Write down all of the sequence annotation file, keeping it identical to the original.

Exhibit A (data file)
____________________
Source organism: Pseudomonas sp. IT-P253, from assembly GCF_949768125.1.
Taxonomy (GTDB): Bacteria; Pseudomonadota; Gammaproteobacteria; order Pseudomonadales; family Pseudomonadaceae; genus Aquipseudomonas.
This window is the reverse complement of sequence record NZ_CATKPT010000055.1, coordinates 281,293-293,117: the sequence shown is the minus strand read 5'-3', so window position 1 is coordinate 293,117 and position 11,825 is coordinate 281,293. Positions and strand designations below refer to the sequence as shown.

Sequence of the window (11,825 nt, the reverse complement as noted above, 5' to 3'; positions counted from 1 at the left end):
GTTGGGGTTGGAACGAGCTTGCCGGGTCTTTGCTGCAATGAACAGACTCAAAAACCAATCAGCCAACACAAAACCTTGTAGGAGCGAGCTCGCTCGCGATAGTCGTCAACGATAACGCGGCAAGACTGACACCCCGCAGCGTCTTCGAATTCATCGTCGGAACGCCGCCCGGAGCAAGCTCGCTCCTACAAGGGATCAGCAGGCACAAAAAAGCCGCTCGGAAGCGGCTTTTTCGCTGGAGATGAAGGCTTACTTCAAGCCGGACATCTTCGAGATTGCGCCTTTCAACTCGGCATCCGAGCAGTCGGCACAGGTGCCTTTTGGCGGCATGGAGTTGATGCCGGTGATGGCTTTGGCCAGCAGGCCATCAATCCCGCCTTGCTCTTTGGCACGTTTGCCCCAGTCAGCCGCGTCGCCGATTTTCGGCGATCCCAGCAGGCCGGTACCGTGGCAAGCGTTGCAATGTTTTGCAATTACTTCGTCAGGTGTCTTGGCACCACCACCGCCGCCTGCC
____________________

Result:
Source organism: Pseudomonas sp. IT-P253, from assembly GCF_949768125.1.
Taxonomy (GTDB): Bacteria; Pseudomonadota; Gammaproteobacteria; order Pseudomonadales; family Pseudomonadaceae; genus Aquipseudomonas.
This window is the reverse complement of sequence record NZ_CATKPT010000055.1, coordinates 281,293-293,117: the sequence shown is the minus strand read 5'-3', so window position 1 is coordinate 293,117 and position 11,825 is coordinate 281,293. Positions and strand designations below refer to the sequence as shown.

Sequence of the window (11,825 nt, the reverse complement as noted above, 5' to 3'; positions counted from 1 at the left end):
GTTGGGGTTGGAACGAGCTTGCCGGGTCTTTGCTGCAATGAACAGACTCAAAAACCAATCAGCCAACACAAAACCTTGTAGGAGCGAGCTCGCTCGCGATAGTCGTCAACGATAACGCGGCAAGACTGACACCCCGCAGCGTCTTCGAATTCATCGTCGGAACGCCGCCCGGAGCAAGCTCGCTCCTACAAGGGATCAGCAGGCACAAAAAAGCCGCTCGGAAGCGGCTTTTTCGCTGGAGATGAAGGCTTACTTCAAGCCGGACATCTTCGAGATTGCGCCTTTCAACTCGGCATCCGAGCAGTCGGCACAGGTGCCTTTTGGCGGCATGGAGTTGATGCCGGTGATGGCTTTGGCCAGCAGGCCATCAATCCCGCCTTGCTCTTTGGCACGTTTGCCCCAGTCAGCCGCGTCGCCGATTTTCGGCGATCCCAGCAGGCCGGTACCGTGGCAAGCGTTGCAATGTTTTGCAATTACTTCGTCAGGTGTCTTGGCACCACCACCGCCGCCTGCC